Credit: This story was first seen on the BBC
More than 60 institutions, including several top private schools, are being investigated by the Scottish child abuse inquiry, it has been confirmed.
The new chair of the inquiry, Lady Smith, said they were among 100 locations where abuse is alleged to have taken place, the BBC reports.
She said several boarding schools, including Fettes College and Gordonstoun, were being investigated.
The inquiry will look in detail at historical abuse of children in care.
Lady Smith replaces the original chairwoman who resigned in July 2016. Susan O’Brien stood down complaining of government interference.
Speaking at the start of the inquiry at the Court of Session building in Edinburgh, Lady Smith insisted the investigation would be fully independent.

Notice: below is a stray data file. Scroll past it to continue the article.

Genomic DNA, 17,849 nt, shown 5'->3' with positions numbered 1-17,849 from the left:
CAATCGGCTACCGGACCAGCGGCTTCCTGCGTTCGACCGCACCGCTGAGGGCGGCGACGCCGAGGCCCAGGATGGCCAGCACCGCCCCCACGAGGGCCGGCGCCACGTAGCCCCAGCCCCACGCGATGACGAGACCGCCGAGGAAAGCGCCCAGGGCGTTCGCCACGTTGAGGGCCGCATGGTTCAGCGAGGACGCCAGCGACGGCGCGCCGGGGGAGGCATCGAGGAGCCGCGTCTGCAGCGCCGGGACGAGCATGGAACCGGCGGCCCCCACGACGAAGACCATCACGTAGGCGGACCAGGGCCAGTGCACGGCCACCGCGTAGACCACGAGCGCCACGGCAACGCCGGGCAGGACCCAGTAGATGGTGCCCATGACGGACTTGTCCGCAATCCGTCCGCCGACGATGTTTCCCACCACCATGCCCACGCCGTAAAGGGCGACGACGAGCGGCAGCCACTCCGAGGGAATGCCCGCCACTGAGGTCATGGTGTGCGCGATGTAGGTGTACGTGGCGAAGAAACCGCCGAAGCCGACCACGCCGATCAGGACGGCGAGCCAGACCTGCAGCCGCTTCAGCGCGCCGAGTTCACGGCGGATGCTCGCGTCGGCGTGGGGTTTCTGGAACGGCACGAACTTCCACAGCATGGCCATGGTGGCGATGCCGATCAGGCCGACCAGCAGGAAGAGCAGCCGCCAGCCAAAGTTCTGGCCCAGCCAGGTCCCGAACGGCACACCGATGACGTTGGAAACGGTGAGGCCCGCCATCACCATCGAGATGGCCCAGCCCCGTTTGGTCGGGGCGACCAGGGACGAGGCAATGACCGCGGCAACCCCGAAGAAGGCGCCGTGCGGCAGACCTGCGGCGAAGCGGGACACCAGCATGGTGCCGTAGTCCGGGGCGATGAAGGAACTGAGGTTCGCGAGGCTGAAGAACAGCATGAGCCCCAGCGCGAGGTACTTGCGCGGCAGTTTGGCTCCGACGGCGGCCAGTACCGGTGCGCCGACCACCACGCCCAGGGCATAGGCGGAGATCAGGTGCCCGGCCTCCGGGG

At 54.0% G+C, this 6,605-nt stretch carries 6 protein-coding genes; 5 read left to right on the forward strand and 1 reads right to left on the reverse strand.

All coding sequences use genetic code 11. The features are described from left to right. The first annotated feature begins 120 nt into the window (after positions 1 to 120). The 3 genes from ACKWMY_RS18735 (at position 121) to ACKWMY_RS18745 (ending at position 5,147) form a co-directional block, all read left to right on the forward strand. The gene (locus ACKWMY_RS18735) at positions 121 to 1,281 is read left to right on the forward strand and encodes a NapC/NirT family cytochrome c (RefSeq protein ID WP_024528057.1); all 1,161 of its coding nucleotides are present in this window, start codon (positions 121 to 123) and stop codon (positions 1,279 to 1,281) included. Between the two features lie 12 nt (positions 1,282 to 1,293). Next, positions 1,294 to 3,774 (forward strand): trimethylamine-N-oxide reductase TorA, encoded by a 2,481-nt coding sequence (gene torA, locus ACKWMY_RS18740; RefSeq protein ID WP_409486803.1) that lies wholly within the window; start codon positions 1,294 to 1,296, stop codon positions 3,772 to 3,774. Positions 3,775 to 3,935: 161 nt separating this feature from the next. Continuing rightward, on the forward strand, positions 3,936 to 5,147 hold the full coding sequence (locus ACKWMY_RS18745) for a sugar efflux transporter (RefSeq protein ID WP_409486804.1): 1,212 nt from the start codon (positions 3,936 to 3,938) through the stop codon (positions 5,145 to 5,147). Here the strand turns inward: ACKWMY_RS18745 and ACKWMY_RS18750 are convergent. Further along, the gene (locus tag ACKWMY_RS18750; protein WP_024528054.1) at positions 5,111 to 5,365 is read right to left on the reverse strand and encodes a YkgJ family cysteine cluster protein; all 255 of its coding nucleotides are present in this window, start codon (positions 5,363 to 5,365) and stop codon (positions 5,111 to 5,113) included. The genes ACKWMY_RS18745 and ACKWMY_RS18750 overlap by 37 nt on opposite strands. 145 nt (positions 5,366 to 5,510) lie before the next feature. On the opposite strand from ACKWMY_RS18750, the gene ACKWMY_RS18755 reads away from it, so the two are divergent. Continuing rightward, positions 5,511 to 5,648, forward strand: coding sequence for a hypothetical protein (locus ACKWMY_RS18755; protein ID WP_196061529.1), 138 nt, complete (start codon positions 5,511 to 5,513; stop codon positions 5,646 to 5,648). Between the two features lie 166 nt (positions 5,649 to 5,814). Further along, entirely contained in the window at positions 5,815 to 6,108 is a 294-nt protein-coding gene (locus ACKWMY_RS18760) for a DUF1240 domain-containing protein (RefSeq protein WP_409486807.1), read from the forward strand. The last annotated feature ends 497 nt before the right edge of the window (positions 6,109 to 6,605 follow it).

She confirmed that several boarding schools were being investigated by inquiry staff.
Other institutions being investigated include those run by faith-based organisations and major care providers like Quarriers and Barnardo’s.
Lady Smith also said child migrants were “expressly included in the inquiry”, with staff working to contact people in countries like Canada, Australia, New Zealand who may have suffered abuse in Scotland.
The first public hearings will begin on 31 May 2017 and the inquiry is expected to last four years.
The judge told the court that she would act independently and without bias, and was fully independent of government, police and prosecutors.
The judge added she would not have agreed to chair the inquiry if she had concerns about its independent status.
The inquiry states its purpose as being ‘to investigate the nature and extent of abuse of children whilst in care in Scotland’, while considering ‘the extent to which institutions and bodies with legal responsibility for the care of children failed in their duty’, in particular seeking any ‘systemic failures’.
Its terms of reference say it covers a time period ‘within living memory of any person who suffered such abuse’, up until the point the inquiry was announced in December 2014, and will consider if ‘changes in practice, policy or legislation are necessary’ to protect children in care from abuse in future.